If you’ve ever participated in a traditional Chinese tea ceremony (gong fu cha), you might’ve noticed a small clay or ceramic creature sitting somewhere atop the tea tray, slowly slurping up tea alongside the tea master. This is what we call a tea pet.
A tea pet is a small clay figure or ceramic animal, placed atop the tea tray during tea ceremony.
Although not limited to animals, tea pets are small clay figures used during gong fu cha for various purposes. Although tea masters mostly use them as decoration, some also have them for good luck. Some of these "pets" can even test water for the right temperature!
Tea Pet History
Clay tea pets originated way back in Yixing during the Yuan dynasty, 13th century China. Yixing is well known for its purple clay (zisha clay) and the teaware made from it. Similar to the zisha teapots, the little creatures made of yixing clay are porous and unglazed. They are very absorbent to water.
Gong Fu Cha: How to Take Care of A Tea Pet
Some tea masters believe when we adopt a tea pet it has no soul. Pouring tea over it (which has a soul), in turn, gives the pet a soul.
During the gongfu tea ceremony, we constantly nourish our pets by pouring leftover tea over them. This can be the hot water we used to warm up the teaware, the water used to rinse the tea leaves, or any leftover steeped tea.
When pouring the leftover tea over the tea pet, we make sure it is completely covered. The tea pet will absorb the tea, including the color and aroma. Over time the clay will develop its unique scent.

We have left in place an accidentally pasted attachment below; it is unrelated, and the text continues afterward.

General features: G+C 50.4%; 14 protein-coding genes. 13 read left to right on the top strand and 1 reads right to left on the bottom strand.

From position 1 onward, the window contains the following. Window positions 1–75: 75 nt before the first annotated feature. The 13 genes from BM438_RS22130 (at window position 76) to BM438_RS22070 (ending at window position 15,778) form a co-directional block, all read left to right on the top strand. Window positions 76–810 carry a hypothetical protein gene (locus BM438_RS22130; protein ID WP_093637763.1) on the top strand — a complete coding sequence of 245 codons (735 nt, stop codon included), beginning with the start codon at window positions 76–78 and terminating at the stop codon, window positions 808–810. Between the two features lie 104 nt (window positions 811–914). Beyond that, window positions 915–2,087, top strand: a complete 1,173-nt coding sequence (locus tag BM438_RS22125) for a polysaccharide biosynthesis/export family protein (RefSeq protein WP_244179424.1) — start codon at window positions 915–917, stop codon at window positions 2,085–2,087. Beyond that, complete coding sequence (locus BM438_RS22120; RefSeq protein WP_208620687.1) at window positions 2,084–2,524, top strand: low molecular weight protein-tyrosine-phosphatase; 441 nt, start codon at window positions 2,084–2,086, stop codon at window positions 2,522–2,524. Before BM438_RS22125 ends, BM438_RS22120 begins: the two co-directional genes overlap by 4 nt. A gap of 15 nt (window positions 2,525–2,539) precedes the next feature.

In many cases, tea lovers have tea pets for good luck. These are most commonly pigs, toads, elephants, dragons, as well as certain Buddhist characters.
Tea Pets For Getting The Tea Water Temperature Perfect
There are also other purposes for these little statues. One of these include checking if the water is hot enough throughout the ceremony. For this purpose, the “pee-pee boy” is by far the most popular tea pet.
Some tea pets have a small hole in them. Tea masters use these to check the water temperature. In the case of pee-pee boy, we immerse him in cold water to fill him up half-way, after which we pour the hot tea water over him. If the water is hot enough pee-pee boy will start peeing. The hotter the water, the further he will pee. However, make sure that the brewing water is not too hot!
For directions on getting the right water temperature, you may check here.
Of course, pee-pee boy is not the only option for checking the water temperature. Nowadays certain variations like water spitting toads, dragons, and gourds, to name a few, also exist.
No matter what purpose you choose to adopt one of these tea pets for, it is undeniably a valuable part of gong fu cha. Certainly, it adds a distinct character to each ceremony. And remember! These guys are picky creatures, they only prefer to drink quality loose leaf tea.
Please take care of your tea pet similarly to a Yixing teapot. You may rinse it with water, but do not use soap or detergent.
Many tea masters suggest using one tea pet for every kind of tea. However, it is not necessary and is up to the preference of the tea pet owner.